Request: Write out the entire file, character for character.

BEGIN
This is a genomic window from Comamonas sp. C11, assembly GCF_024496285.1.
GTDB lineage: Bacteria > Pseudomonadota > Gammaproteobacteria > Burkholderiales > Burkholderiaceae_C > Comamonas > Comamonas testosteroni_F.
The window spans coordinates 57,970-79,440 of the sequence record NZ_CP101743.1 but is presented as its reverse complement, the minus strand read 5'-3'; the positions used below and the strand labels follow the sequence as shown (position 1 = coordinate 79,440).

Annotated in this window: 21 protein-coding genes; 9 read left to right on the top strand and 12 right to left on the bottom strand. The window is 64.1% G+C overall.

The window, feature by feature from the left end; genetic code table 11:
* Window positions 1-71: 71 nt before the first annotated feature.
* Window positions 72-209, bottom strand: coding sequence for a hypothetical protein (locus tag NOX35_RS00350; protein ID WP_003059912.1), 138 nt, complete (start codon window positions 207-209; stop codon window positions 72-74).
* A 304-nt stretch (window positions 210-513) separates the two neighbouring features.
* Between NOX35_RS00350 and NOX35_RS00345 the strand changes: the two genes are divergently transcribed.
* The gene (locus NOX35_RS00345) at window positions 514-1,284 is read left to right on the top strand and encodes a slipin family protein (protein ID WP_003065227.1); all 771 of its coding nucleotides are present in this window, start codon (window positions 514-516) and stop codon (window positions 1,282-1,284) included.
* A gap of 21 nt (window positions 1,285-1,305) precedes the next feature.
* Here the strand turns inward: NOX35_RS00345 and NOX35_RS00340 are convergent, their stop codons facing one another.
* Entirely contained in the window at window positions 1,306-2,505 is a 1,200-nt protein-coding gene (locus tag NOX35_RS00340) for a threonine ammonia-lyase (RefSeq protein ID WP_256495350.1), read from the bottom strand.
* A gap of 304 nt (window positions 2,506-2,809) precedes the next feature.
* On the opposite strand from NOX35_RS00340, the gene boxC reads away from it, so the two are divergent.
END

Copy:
This is a genomic window from Comamonas sp. C11, assembly GCF_024496285.1.
GTDB lineage: Bacteria > Pseudomonadota > Gammaproteobacteria > Burkholderiales > Burkholderiaceae_C > Comamonas > Comamonas testosteroni_F.
The window spans coordinates 57,970-79,440 of the sequence record NZ_CP101743.1 but is presented as its reverse complement, the minus strand read 5'-3'; the positions used below and the strand labels follow the sequence as shown (position 1 = coordinate 79,440).

Annotated in this window: 21 protein-coding genes; 9 read left to right on the top strand and 12 right to left on the bottom strand. The window is 64.1% G+C overall.

The window, feature by feature from the left end; genetic code table 11:
* Window positions 1-71: 71 nt before the first annotated feature.
* Window positions 72-209, bottom strand: coding sequence for a hypothetical protein (locus tag NOX35_RS00350; protein ID WP_003059912.1), 138 nt, complete (start codon window positions 207-209; stop codon window positions 72-74).
* A 304-nt stretch (window positions 210-513) separates the two neighbouring features.
* Between NOX35_RS00350 and NOX35_RS00345 the strand changes: the two genes are divergently transcribed.
* The gene (locus NOX35_RS00345) at window positions 514-1,284 is read left to right on the top strand and encodes a slipin family protein (protein ID WP_003065227.1); all 771 of its coding nucleotides are present in this window, start codon (window positions 514-516) and stop codon (window positions 1,282-1,284) included.
* A gap of 21 nt (window positions 1,285-1,305) precedes the next feature.
* Here the strand turns inward: NOX35_RS00345 and NOX35_RS00340 are convergent, their stop codons facing one another.
* Entirely contained in the window at window positions 1,306-2,505 is a 1,200-nt protein-coding gene (locus tag NOX35_RS00340) for a threonine ammonia-lyase (RefSeq protein ID WP_256495350.1), read from the bottom strand.
* A gap of 304 nt (window positions 2,506-2,809) precedes the next feature.
* On the opposite strand from NOX35_RS00340, the gene boxC reads away from it, so the two are divergent.